"A murderously addictive thrill-ride through the remote, rugged Utah-Arizona borderlands, where looting and vandalism of ancient cultural sites remain all too prevalent." —Scott Graham, National Outdoor Book Award-winning author of Mesa Verde Victim
"Reading Picnic in the Ruins is like watching a Tarantino film—scenes unfold to reveal a cast of divergent characters who are destined to collide; and when they do, you won't want to look away. Todd Robert Petersen delivers a roller coaster of a book!" —Margaret Mizushima, award-winning author of the Timber Creek K-9 Mysteries, including Hanging Falls
Petersen's tightly written mystery plays out over the vast, unforgiving terrain on the Utah-Arizona border with a lineup of unforgettable characters. While studying the ethics of preserving ancient artifacts, doctoral student Sophia Shepard crosses paths with self-taught collector Bruce Cluff. He regrets removing so many relics over the years and starts working from his hand-drawn maps and detailed notebook to return the ancient objects to their original sacred locations. The hapless Ashdown brothers, Lonnie and Byron, are hired by an energy company CEO looking for oil lease opportunities on national monument land to steal Cluff's maps and storehouse of rare Native American pots, stone tools, and weapons. But their clumsy efforts turn deadly, and the trail of destruction they wreak across federal lands with the CEO's fixer, Scissors, draws the attention of the local sheriff and the FBI. Add to the mix a German tourist who has left the Ranches, Relics, and Ruins tour on a quest for the "real" American West and an unethical journalist who repeatedly gums up the works, and the result is a frantic race to obtain the relics for good or bad. VERDICT Award winner Petersen (It Needs To Look Like We Tried; Long After Dark) delivers a fast-paced chase over a hostile landscape while underscoring the past and present threats to Native American antiquities. Hang on tight and enjoy the ride.—Donna Bettencourt, Mesa Cty. P.L., Grand Junction, CO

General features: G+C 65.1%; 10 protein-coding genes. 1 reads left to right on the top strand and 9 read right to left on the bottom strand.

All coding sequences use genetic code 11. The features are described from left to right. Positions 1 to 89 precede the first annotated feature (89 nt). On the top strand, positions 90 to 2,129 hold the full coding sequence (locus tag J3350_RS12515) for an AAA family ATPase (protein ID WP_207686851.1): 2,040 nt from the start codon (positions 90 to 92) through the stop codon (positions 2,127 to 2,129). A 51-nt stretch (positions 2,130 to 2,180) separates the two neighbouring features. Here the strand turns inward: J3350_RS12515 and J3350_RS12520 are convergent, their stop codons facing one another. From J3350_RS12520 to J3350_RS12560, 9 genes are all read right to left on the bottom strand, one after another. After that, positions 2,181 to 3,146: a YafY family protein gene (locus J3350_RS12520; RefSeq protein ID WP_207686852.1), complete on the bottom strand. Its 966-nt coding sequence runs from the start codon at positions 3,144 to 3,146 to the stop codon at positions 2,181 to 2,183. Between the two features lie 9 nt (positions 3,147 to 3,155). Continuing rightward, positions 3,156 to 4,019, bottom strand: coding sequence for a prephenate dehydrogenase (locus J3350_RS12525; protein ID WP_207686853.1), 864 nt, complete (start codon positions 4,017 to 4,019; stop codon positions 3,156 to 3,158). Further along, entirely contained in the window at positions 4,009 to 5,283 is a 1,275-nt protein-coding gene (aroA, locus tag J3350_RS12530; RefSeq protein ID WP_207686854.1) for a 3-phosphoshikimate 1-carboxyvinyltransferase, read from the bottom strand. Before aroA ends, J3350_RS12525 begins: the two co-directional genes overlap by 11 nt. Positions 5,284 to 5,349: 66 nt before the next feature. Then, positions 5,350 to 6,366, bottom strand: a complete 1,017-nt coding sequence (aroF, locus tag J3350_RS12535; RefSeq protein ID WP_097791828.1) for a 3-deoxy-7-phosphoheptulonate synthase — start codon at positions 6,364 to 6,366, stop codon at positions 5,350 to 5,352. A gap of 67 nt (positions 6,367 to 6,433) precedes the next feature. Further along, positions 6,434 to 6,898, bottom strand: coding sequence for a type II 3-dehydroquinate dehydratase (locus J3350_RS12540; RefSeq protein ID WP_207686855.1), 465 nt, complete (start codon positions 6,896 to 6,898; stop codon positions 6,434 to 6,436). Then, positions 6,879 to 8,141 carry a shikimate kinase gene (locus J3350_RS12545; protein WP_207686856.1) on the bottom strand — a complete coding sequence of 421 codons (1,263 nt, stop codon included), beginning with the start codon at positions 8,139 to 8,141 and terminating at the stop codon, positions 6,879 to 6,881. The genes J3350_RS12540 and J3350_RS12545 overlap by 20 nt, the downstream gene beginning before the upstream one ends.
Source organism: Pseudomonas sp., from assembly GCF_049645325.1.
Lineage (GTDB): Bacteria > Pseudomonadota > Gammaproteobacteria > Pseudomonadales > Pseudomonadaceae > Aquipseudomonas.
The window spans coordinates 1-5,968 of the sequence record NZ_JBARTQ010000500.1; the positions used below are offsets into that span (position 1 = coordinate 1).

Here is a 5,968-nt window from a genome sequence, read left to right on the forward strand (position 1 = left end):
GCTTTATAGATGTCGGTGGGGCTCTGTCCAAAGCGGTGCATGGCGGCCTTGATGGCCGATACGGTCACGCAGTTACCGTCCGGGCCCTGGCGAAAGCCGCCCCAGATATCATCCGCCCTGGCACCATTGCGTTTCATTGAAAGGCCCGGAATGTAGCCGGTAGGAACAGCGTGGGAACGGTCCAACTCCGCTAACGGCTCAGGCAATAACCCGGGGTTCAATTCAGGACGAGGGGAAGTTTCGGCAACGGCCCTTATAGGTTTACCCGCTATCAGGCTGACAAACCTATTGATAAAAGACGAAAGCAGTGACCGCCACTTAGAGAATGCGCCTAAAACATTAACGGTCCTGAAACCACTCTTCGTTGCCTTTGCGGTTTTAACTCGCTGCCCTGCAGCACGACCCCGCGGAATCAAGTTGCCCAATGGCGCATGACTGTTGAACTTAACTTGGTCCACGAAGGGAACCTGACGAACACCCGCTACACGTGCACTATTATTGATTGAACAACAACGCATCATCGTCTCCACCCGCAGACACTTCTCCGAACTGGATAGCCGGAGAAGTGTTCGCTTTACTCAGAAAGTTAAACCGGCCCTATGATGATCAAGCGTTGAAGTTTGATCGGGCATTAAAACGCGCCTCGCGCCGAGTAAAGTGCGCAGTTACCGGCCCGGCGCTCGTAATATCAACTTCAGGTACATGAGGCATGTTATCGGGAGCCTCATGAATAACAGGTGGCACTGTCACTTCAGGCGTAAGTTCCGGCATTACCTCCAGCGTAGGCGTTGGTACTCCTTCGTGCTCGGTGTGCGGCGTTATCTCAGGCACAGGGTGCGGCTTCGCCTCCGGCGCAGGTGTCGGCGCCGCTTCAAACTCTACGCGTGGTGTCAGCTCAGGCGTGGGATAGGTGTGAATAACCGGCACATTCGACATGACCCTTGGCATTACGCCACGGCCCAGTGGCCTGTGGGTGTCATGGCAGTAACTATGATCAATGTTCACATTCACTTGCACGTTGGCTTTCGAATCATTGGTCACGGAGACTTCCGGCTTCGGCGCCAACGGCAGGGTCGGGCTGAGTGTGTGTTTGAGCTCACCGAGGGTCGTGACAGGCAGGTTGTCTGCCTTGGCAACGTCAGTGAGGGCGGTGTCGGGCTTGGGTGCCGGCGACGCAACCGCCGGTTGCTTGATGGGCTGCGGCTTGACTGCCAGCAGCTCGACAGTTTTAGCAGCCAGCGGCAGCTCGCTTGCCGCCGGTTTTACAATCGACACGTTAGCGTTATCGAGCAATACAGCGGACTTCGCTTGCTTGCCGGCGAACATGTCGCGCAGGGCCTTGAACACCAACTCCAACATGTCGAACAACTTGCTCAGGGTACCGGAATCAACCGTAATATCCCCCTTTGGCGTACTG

The fourth novel by Petersen is part mystery; part quirky, darkly funny, mayhem-filled thriller; and part meditation on what it means to "own" land, artifacts, and the narrative of history in the West.
Sophia Shepard is a Princeton anthropology Ph.D. student whose outspokenness has resulted in a kind of exile to remote southern Utah, where she's giving talks to busloads of visitors and studying tourist impacts on Native American sites. In Kanab she crosses paths with the Ashdowns, two sinister brothers, criminals who've botched a burglary, hastily half-covered the mess they made, and absconded with one of the artifact maps they were supposed to deliver. Soon a ruthless fixer—he's an ex–stage magician, the kind of amusing and fanciful touch that elevates this book—is on the Ashdowns' trail, and when Sophia stumbles across the brothers trying to excavate a back-country Paiute site with a stolen backhoe, hell breaks loose. Soon she—along with a roguish Department of the Interior agent she's befriended and a German dermatologist embarked on a hybrid of tourist jaunt and vision quest that has left him lost and disoriented in the desert—is being hunted by the fixer, too. Along the way they, and we, encounter a cybertech pioneer who's now a high-tech hermit; a famed video game deviser; a recently divorced small-town sheriff; a widow suffering the beginnings of dementia; and more. Petersen keeps piling on plot twists, eccentric characters, and well-described settings, and beneath the plot's pandemonium there's an intriguing meditation on "authenticity," on "ownership," and on the legacy of violence in the remote West.
A fast-paced, highly entertaining hybrid of Tony Hillerman and Edward Abbey.